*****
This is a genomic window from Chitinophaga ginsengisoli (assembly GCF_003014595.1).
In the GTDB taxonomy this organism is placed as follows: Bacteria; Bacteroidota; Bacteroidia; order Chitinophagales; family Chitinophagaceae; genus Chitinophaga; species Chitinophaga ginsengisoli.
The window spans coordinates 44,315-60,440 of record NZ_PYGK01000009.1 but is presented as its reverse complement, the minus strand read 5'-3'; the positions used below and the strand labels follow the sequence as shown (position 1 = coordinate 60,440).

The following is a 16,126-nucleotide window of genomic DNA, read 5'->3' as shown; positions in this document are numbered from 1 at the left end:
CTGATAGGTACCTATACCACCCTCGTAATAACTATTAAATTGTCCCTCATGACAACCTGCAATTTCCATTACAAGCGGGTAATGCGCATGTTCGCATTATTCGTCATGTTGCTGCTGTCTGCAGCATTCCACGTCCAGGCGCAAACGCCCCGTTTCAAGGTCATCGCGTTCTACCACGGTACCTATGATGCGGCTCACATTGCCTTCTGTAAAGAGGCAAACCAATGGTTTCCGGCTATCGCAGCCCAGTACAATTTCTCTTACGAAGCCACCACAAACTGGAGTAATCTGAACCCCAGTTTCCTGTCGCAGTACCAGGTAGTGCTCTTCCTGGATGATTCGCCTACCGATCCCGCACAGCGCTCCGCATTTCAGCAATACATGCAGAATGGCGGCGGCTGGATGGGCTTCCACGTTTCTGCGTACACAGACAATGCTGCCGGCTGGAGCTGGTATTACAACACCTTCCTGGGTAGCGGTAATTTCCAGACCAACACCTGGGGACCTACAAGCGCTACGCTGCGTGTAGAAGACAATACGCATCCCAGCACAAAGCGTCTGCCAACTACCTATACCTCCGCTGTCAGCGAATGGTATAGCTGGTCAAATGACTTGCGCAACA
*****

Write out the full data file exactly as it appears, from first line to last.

This is a genomic window from Chitinophaga ginsengisoli (assembly GCF_003014595.1).
In the GTDB taxonomy this organism is placed as follows: Bacteria; Bacteroidota; Bacteroidia; order Chitinophagales; family Chitinophagaceae; genus Chitinophaga; species Chitinophaga ginsengisoli.
The window spans coordinates 44,315-60,440 of record NZ_PYGK01000009.1 but is presented as its reverse complement, the minus strand read 5'-3'; the positions used below and the strand labels follow the sequence as shown (position 1 = coordinate 60,440).

The following is a 16,126-nucleotide window of genomic DNA, read 5'->3' as shown; positions in this document are numbered from 1 at the left end:
CTGATAGGTACCTATACCACCCTCGTAATAACTATTAAATTGTCCCTCATGACAACCTGCAATTTCCATTACAAGCGGGTAATGCGCATGTTCGCATTATTCGTCATGTTGCTGCTGTCTGCAGCATTCCACGTCCAGGCGCAAACGCCCCGTTTCAAGGTCATCGCGTTCTACCACGGTACCTATGATGCGGCTCACATTGCCTTCTGTAAAGAGGCAAACCAATGGTTTCCGGCTATCGCAGCCCAGTACAATTTCTCTTACGAAGCCACCACAAACTGGAGTAATCTGAACCCCAGTTTCCTGTCGCAGTACCAGGTAGTGCTCTTCCTGGATGATTCGCCTACCGATCCCGCACAGCGCTCCGCATTTCAGCAATACATGCAGAATGGCGGCGGCTGGATGGGCTTCCACGTTTCTGCGTACACAGACAATGCTGCCGGCTGGAGCTGGTATTACAACACCTTCCTGGGTAGCGGTAATTTCCAGACCAACACCTGGGGACCTACAAGCGCTACGCTGCGTGTAGAAGACAATACGCATCCCAGCACAAAGCGTCTGCCAACTACCTATACCTCCGCTGTCAGCGAATGGTATAGCTGGTCAAATGACTTGCGCAACA